The impeller 201 is a centrifugal pump. As it spins, transmission fluid moves to the outside of the blades through centrifugal force, where it is redirected by a third fan, the stator 203, back to the turbine side. As fluid is flung to the outside, a vacuum is created that draws more fluid into the center.

The stator 203, which changes fluid flow between the pump 201 and turbine 202, is what makes a torque converter a torque multiplier and not strictly a fluid coupler. The torque multiplier effect allows the vehicle to output more torque to the drive wheels than the engine is actually producing. This occurs while the converter is in its “stall mode” (when the turbine is spinning considerably slower than the pump) and during vehicle acceleration. As the vehicle accelerates, torque multiplication decreases until it reaches a ratio of 1:1 (no torque increase over crankshaft torque). A typical torque converter will have a torque multiplication ratio around 2.5:1.

FIG. 3 shows a cutaway view of an automatic transmission in which the present invention may be implemented. The speed ratio between the input and outputs shafts of the transmission defines the gear ratio of an automatic transmission. Whereas manual transmissions lock and unlock different sets of gears to the output shaft to achieve various gear ratios, automatic transmissions use the same gears to produce all of the gear ratios. The device that allows automatic transmissions to do this is the planetary gearset 301.

FIG. 4 shows an end on view of a planetary gearset. The gearset is called planetary because the gears are circular and revolve around a central gear known as a sun gear. A planetary gearset system has three major elements: a sun gear 401, planet gears and 402, and a ring gear and drum 403, all remaining in constant mesh. The planet gears are connected to each other through a common carrier which allows the gears to spin on shafts called pinions, which are attached to the carrier.

FIG. 5 shows a side view of the planetary gearset, including the other structural components with which the gears interact. The input shaft 501 from the engine is connected to the ring gear 403. The Output shaft 503 is connected to the planet carrier 502, which is connected to a clutch pack 504. The sun gear 401 is connected to a drum 505, which is connected to the other half of the clutch pack. Surrounding the outside of the drum 505 is a band 506 that can be tightened around the drum when required to prevent the drum with the attached sun gear from turning.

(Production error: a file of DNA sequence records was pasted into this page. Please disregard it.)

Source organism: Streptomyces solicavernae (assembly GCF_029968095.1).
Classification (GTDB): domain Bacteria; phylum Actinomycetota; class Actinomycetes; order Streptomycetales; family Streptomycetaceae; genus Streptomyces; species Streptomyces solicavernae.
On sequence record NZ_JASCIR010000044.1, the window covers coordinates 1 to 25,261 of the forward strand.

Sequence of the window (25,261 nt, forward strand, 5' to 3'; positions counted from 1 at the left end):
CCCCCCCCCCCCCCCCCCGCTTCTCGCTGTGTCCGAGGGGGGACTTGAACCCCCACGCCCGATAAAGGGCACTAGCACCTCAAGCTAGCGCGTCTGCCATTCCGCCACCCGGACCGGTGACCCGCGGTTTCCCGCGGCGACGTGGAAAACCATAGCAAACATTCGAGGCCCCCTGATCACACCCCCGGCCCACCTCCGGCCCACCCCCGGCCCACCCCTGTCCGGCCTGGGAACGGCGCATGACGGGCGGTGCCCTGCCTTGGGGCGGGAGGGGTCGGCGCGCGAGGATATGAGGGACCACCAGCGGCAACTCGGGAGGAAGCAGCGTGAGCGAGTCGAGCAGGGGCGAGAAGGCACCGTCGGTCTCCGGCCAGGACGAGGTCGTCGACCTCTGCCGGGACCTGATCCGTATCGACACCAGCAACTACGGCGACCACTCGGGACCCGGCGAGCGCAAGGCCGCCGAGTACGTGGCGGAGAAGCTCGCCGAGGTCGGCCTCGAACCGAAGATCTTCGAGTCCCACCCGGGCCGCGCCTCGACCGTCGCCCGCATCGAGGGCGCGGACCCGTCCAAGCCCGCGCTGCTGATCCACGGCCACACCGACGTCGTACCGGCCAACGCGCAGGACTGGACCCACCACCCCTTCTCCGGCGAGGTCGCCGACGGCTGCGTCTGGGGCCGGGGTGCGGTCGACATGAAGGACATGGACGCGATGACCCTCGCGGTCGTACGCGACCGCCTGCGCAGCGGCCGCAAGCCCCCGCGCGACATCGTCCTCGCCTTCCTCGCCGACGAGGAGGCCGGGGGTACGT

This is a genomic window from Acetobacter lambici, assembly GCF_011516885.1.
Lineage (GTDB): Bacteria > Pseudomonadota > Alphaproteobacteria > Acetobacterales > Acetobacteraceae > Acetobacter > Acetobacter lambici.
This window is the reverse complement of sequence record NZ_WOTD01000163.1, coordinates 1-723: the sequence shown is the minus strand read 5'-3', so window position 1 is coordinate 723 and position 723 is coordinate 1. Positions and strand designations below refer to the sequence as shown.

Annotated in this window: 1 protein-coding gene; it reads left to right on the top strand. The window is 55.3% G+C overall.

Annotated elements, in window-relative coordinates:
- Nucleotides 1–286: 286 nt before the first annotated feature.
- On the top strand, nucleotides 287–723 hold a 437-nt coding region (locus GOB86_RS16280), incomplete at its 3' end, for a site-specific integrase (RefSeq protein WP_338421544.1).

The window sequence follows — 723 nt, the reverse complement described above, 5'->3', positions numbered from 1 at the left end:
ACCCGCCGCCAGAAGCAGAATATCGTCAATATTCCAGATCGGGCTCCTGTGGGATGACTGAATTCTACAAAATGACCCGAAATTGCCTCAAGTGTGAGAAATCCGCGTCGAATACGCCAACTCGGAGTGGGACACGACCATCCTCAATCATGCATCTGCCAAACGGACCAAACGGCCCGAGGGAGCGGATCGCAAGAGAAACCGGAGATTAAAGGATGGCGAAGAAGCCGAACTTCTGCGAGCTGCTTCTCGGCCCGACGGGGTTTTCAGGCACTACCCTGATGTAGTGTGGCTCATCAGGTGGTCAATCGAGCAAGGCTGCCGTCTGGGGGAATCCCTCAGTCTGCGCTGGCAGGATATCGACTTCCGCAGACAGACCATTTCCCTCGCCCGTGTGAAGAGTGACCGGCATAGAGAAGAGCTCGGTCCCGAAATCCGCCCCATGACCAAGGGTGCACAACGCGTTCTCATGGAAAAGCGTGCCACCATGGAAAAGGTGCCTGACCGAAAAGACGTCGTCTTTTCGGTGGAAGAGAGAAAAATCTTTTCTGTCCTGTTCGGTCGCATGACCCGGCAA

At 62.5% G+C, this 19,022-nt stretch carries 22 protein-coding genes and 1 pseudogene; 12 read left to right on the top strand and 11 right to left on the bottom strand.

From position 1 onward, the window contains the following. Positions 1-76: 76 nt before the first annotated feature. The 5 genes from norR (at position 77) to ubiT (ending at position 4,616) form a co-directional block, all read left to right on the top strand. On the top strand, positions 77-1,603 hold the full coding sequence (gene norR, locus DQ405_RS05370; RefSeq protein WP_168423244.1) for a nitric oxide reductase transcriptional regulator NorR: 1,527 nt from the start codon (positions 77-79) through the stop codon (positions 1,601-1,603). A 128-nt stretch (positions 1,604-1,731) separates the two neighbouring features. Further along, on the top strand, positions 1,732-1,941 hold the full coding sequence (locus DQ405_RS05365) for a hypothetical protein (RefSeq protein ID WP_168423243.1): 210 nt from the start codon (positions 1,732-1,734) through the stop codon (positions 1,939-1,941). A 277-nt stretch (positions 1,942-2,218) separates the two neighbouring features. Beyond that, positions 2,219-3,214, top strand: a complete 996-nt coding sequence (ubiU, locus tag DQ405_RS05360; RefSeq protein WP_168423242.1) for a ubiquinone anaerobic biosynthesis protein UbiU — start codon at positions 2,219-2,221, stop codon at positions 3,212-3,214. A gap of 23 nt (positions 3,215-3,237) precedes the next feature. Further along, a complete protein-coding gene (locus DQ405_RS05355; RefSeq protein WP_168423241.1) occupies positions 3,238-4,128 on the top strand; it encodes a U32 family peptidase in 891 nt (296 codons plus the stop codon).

Each of the gearset components (sun gear 401, planet gears 402, or ring gear 403) can act as the input, the output, or be held stationary. The gear ratio is determined by which component fulfills which role. For example, the ring gear 403 may be connected to the input shaft 501 coming from the engine, while connecting the planet gears 402 to the planet carrier 502 and the output shaft 503, and locking the sun gear 401 so that it cannot move. In this scenario, when the ring gear 403 turns, the planet gears 402 revolve around the sun gear 401,which is held stationary. This causes the planet carrier 502 to turn the output shaft 503 in the same direction as the input shaft 501 but at a slower speed causing gear reduction (similar to a car in first gear).

If the sun gear 401 is unlocked and the ring gear 403 and planet gears 402 are locked together, this will cause all three elements to turn at the same speed so that the output shaft 503 will turn at the same rate of speed as the input shaft 501, producing a 1:1 gear ratio. This is similar to a car in high gear.

Yet another example involves locking the planet carrier 502 from moving, while applying power to the ring gear 403 which will cause the sun gear 401 to turn in the opposite direction. This obviously is reverse gear.

The following table shows an example of different gear ratios produced by changes in the input, output, and stationary components:

TABLE 1
Input Output Stationary Gear Ratio
Sun Planet Carrier Ring  3.4:1
Planet Carrier Ring Sun 0.71:1
Sun Ring Planet Carrier −2.4:1

The first two configurations are forward gears; the third is reverse. Locking any two of the three components together will lock up the whole device at a 1:1 gear reduction, as in the second example above. The first gear ratio listed in the table is a reduction, meaning the output speed is slower than the input speed. The second gear ratio is an overdrive, wherein the output speed is faster than the input speed. The last is a reduction again, but the output direction is reversed. There are several other ratios that can be produced by this planetary gear set, but the ones listed above are sufficient for the present illustration. Two gearsets in a row can produce the four forward gears and one reverse gear typical of automatic transmissions.

The shifting of gears in an automatic transmission is controlled by the clutch packs and bands.

FIG. 6 shows an exploded perspective view of a clutch pack. Most automatic transmissions use a multiple-disc clutch operation wherein a series of friction discs 601 are placed between steel plates 602. The friction discs 601 and steel plates 602 are placed into a steel drum housing 603. This assembly is known as a clutch pack. The clutch is actuated by pressurized hydraulic fluid that enters a piston inside the clutch (507 in FIG. 5) and causes the piston to press against the plates, locking the assembly together and driving the wheels. The friction plates 601 are splined on the inside, where they lock to the gears. The steel plates 602 are splined on the outside, where they lock to the clutch housing 603. When pressure releases (e.g., engine in idle), the piston disengages and the wheels stop turning. Springs make sure that the clutch releases when the pressure is reduced.

FIG. 7 shows a transmission band. The transmission band is a metal band 701 that wraps around the clutch housing or drum 710. A hydraulic piston 702 inside the transmission case pushes on the band 701. When the band tightens, it engages the gears and locks that part of the gear train to the housing 710. When hydraulic pressure is removed, the bands loosen and release the gears.